Sunday, February 28, 2010

Grizzly Bear- Trying to Scratch Radio Collar Off


I took this photo a few years ago in Yellowstone National Park. Every time I visit the park I see several animals with radio collars. Many wildlife biologists seem to think that wild animals are their own special research objects. They often abuse or kill wild animals in their quest to mico-manage the animals for information that is often only used to write a graduate thesis for the biologist's self promotion.
This bear had to be darted and drugged by a researcher to get this collar on. The darts inject the drug with an explosive charge as it strikes the bear and often drives dirt, hair and other material deep into the wound which causes infection. Two Grizzlies died of infection from dart wounds in the Yellowstone area last year.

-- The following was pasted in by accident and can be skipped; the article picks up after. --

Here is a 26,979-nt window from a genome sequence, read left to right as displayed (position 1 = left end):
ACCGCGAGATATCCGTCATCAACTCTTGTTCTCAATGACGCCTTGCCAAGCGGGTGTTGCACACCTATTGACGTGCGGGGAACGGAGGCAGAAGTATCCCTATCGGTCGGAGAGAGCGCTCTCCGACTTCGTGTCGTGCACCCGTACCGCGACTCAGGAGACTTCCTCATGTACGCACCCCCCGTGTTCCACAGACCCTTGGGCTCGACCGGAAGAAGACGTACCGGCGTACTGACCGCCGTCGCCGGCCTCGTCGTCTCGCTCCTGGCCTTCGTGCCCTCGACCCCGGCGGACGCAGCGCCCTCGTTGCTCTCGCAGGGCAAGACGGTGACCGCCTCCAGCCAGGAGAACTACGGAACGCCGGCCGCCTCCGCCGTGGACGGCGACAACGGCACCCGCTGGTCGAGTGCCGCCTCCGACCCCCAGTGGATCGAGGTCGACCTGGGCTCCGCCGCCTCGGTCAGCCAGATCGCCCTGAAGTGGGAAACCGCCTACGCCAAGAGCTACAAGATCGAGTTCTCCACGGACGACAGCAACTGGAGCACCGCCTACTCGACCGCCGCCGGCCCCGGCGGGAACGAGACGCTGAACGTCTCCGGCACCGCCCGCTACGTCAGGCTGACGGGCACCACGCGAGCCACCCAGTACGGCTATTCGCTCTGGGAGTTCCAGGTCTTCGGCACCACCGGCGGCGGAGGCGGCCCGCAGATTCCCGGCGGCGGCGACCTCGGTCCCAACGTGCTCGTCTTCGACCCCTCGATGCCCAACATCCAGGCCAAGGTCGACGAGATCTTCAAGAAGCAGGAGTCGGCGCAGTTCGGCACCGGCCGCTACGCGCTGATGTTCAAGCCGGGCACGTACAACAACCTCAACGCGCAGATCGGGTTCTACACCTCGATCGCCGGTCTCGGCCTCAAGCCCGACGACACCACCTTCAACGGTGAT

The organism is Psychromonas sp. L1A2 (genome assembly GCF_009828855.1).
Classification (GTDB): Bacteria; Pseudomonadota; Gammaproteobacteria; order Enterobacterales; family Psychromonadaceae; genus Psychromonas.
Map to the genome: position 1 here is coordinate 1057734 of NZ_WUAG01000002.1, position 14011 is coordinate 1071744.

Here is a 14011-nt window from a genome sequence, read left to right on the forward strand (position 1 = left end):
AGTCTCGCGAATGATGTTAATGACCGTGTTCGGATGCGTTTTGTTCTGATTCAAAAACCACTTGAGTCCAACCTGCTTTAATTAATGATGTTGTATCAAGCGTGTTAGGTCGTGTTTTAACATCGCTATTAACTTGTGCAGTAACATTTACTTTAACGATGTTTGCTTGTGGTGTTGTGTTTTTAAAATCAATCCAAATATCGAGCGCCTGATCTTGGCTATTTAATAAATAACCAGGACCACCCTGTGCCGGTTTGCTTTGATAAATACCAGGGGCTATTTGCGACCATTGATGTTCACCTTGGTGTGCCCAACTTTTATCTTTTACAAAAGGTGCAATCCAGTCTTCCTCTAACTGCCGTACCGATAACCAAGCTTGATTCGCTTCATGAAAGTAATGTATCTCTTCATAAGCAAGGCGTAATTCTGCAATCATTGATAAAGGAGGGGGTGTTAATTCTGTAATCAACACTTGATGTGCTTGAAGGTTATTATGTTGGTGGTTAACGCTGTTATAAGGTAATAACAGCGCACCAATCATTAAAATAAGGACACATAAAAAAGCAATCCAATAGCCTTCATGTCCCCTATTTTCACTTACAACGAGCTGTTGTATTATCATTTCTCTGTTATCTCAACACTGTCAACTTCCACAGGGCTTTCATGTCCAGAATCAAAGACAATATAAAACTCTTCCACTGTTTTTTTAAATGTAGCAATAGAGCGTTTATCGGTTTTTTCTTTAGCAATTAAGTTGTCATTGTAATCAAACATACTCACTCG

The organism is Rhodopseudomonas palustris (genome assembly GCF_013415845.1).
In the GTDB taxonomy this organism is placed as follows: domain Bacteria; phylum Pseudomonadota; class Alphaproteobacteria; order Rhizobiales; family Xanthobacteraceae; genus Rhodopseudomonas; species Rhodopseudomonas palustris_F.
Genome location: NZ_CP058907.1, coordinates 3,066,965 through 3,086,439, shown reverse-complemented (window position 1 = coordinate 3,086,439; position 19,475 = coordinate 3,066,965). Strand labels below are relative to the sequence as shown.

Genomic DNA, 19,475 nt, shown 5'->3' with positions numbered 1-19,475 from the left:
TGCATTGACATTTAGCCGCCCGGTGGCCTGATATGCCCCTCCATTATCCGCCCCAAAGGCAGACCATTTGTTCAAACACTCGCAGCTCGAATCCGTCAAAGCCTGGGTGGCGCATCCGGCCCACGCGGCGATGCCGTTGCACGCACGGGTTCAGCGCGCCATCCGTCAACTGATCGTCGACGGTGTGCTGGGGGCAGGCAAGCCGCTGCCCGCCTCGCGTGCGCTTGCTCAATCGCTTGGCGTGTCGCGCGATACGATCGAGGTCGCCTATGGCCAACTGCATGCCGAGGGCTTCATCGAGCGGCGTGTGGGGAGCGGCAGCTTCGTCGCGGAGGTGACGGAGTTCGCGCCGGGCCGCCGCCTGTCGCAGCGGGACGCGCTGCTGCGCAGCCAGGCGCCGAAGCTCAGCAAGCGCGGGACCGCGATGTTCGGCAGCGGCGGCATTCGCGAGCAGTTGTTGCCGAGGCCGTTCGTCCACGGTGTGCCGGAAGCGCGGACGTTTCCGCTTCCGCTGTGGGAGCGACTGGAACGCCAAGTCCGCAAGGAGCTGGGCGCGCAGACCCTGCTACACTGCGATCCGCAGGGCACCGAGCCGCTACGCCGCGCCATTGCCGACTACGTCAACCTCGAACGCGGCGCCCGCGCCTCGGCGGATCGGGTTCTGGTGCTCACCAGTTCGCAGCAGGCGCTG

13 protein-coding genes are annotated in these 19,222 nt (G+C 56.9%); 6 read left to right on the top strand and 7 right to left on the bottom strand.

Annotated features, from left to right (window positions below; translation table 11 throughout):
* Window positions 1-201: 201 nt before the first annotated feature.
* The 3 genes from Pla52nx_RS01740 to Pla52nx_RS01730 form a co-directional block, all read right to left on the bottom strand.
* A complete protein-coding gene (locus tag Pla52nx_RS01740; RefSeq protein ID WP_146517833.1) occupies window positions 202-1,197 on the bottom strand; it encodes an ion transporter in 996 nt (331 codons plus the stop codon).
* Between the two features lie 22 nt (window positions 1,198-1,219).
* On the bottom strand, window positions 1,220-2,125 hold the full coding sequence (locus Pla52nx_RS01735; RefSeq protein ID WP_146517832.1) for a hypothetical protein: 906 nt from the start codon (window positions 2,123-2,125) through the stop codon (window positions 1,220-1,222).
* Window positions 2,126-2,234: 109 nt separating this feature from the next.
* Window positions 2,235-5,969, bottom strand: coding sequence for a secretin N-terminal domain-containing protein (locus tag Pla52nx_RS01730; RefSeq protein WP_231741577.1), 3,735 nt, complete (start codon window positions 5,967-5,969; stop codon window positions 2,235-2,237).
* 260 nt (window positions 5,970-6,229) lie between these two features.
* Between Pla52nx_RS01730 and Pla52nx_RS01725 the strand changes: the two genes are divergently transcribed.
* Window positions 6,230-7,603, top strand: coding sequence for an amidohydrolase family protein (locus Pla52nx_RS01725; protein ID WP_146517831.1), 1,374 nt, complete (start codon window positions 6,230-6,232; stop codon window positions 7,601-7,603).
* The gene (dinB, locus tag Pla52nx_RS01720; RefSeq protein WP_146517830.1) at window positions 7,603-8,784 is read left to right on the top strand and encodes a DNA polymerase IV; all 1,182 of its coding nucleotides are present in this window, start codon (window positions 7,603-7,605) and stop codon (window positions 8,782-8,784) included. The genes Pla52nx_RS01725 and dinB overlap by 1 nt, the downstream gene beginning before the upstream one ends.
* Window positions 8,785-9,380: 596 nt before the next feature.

This Grizzly was doing his best to set himself free from the collar. Collars provide hiding places for ticks and mites and cause severe itching. I saw and photographed a Grizzly Bear in the same area a few weeks later without a collar. I hope it was this one and that it succeeded in scraping off the collar.

Yellowstone Grizzlys

Burrowing Owl-Salton Sea California


I found this Burrowing Owl along an irrigation ditch in California. It was near an artificial burrow consisting of a pipe extending underground to a plastic Box. I usually photograph Burrowing Owls here in Idaho and in some places biologists have placed similar artificial burrows which the owls use to raise their young. These owls often have large families and may raise up to ten babies a season. Generally when birds or mammals have large numbers of young, it means that they are subject to many hazards in life, and they compensate by producing many offspring.